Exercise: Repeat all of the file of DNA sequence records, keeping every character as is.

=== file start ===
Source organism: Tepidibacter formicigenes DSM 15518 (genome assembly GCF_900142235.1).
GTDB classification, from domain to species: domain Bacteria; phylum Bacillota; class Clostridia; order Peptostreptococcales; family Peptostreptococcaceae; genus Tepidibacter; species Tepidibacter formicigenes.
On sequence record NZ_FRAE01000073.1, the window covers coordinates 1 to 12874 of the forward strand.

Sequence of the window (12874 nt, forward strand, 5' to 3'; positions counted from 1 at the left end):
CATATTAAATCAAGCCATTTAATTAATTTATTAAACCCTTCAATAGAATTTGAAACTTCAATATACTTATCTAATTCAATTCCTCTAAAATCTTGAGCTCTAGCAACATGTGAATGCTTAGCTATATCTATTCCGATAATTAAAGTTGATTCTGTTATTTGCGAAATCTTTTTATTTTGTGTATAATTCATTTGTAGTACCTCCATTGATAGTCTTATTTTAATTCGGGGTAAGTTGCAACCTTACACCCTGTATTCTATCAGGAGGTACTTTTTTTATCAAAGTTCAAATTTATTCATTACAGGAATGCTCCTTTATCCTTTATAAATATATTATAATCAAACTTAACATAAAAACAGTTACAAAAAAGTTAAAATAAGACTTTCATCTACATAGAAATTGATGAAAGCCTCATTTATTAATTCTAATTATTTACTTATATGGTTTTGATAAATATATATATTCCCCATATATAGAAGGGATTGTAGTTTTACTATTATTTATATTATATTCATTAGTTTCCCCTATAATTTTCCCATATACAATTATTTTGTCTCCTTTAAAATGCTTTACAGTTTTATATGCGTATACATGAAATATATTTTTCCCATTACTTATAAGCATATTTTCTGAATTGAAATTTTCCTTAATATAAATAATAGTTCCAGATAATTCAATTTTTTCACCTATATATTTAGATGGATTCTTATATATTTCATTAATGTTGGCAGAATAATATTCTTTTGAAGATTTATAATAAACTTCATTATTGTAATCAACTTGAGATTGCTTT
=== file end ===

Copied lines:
Source organism: Tepidibacter formicigenes DSM 15518 (genome assembly GCF_900142235.1).
GTDB classification, from domain to species: domain Bacteria; phylum Bacillota; class Clostridia; order Peptostreptococcales; family Peptostreptococcaceae; genus Tepidibacter; species Tepidibacter formicigenes.
On sequence record NZ_FRAE01000073.1, the window covers coordinates 1 to 12874 of the forward strand.

Sequence of the window (12874 nt, forward strand, 5' to 3'; positions counted from 1 at the left end):
CATATTAAATCAAGCCATTTAATTAATTTATTAAACCCTTCAATAGAATTTGAAACTTCAATATACTTATCTAATTCAATTCCTCTAAAATCTTGAGCTCTAGCAACATGTGAATGCTTAGCTATATCTATTCCGATAATTAAAGTTGATTCTGTTATTTGCGAAATCTTTTTATTTTGTGTATAATTCATTTGTAGTACCTCCATTGATAGTCTTATTTTAATTCGGGGTAAGTTGCAACCTTACACCCTGTATTCTATCAGGAGGTACTTTTTTTATCAAAGTTCAAATTTATTCATTACAGGAATGCTCCTTTATCCTTTATAAATATATTATAATCAAACTTAACATAAAAACAGTTACAAAAAAGTTAAAATAAGACTTTCATCTACATAGAAATTGATGAAAGCCTCATTTATTAATTCTAATTATTTACTTATATGGTTTTGATAAATATATATATTCCCCATATATAGAAGGGATTGTAGTTTTACTATTATTTATATTATATTCATTAGTTTCCCCTATAATTTTCCCATATACAATTATTTTGTCTCCTTTAAAATGCTTTACAGTTTTATATGCGTATACATGAAATATATTTTTCCCATTACTTATAAGCATATTTTCTGAATTGAAATTTTCCTTAATATAAATAATAGTTCCAGATAATTCAATTTTTTCACCTATATATTTAGATGGATTCTTATATATTTCATTAATGTTGGCAGAATAATATTCTTTTGAAGATTTATAATAAACTTCATTATTGTAATCAACTTGAGATTGCTTT